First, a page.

You don’t even have to venture into the dark world of 4chan or self-harm blogs to see the role the Internet plays in the lives of the potentially unstable. Just scan through Facebook and witness the streams of consciousness that range from restaurant recommendations to sad, angry, or desperate rants. A lot of likes or comments on a status about loneliness can be just as harmful as no response at all.
Researchers at Oxford University recently published a review on the influence of the Internet forums on socially isolated adolescents, concluding that Internet usage and risk of suicide or self-harm among vulnerable young people are absolutely linked.
The researchers found an increased risk of suicide among young people who used Internet forums which, they observed, tend to normalize self harm, offer tips on how to hide scars, and often increase users’ distress. The review also noted the heightened impact of cyber-bullying on susceptible youths. A 2012 investigation by the Australian website news.com.au suggests that the more extreme Internet trolls may not simply be socially maladjusted but that they may actually suffer from mental illnesses, and that a mentally unstable person’s capacity for empathy is chipped away by every hour spent online.
Lawyer Parry Aftab, a widely respected expert on cyber law, advises the National Telecommunications & Information Administration, MTV, and Facebook on how to combat cyberbullying. She points out that while 4chan, a forum infamous for digital abuse, might not seem like the place to go for sympathy, there is still camaraderie among its users. “This was his community and he was reaching out to his community to appreciate his pain and witness it,” Aftab said of Stephen. Many of the people who commit suicide online “are looking for that attention, that praise. That whole idea of ‘you’re going to miss me when I’m gone,’” said Aftab. “You won’t be missed unless you’re with people who knew you to begin with.”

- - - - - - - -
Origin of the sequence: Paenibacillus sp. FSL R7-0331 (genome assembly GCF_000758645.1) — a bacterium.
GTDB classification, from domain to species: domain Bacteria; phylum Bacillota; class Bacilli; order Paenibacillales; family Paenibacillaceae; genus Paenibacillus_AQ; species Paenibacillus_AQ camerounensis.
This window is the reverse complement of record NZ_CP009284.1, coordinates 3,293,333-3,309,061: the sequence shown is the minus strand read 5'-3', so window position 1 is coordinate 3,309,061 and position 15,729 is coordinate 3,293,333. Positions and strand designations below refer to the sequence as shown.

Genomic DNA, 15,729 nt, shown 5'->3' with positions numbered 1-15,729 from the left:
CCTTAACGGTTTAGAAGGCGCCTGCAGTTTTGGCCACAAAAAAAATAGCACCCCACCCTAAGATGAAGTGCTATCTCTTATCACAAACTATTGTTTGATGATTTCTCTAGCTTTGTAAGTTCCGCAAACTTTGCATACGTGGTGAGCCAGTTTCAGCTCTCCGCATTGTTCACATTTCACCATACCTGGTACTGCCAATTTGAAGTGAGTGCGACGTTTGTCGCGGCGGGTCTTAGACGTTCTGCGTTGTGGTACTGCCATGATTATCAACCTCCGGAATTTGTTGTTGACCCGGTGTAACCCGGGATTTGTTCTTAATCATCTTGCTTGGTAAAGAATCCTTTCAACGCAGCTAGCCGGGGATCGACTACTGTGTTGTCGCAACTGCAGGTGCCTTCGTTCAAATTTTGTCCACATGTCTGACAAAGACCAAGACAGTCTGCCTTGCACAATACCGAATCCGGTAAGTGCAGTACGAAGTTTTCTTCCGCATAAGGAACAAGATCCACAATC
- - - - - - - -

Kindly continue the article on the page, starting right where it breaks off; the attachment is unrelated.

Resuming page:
Aftab agrees with Serani’s suggestion that the Internet fuels young people’s need for attention and their obsession with celebrity. And while depression often keeps its victims from thinking clearly, the Internet encourages impulsive behavior. The combination of the two can be harmful, even lethal, says Aftab.
“Everyone wants their 15 minutes of fame, even if it’s their last 15 minutes,” she said.
Luckily for Stephen, his impulse was thwarted before it was too late. He did get his 15 minutes, however, which is a long time in the non-stop, hyperactive world of 4chan. One week after “Stephen” announced his plan to “an hero on cam” for his community to see, scattered amid the deluge of porn and racist comments, are a few posts about “Toaster Steve.” The threads attached are short, the comments sarcastic, mostly wondering whether he actually died.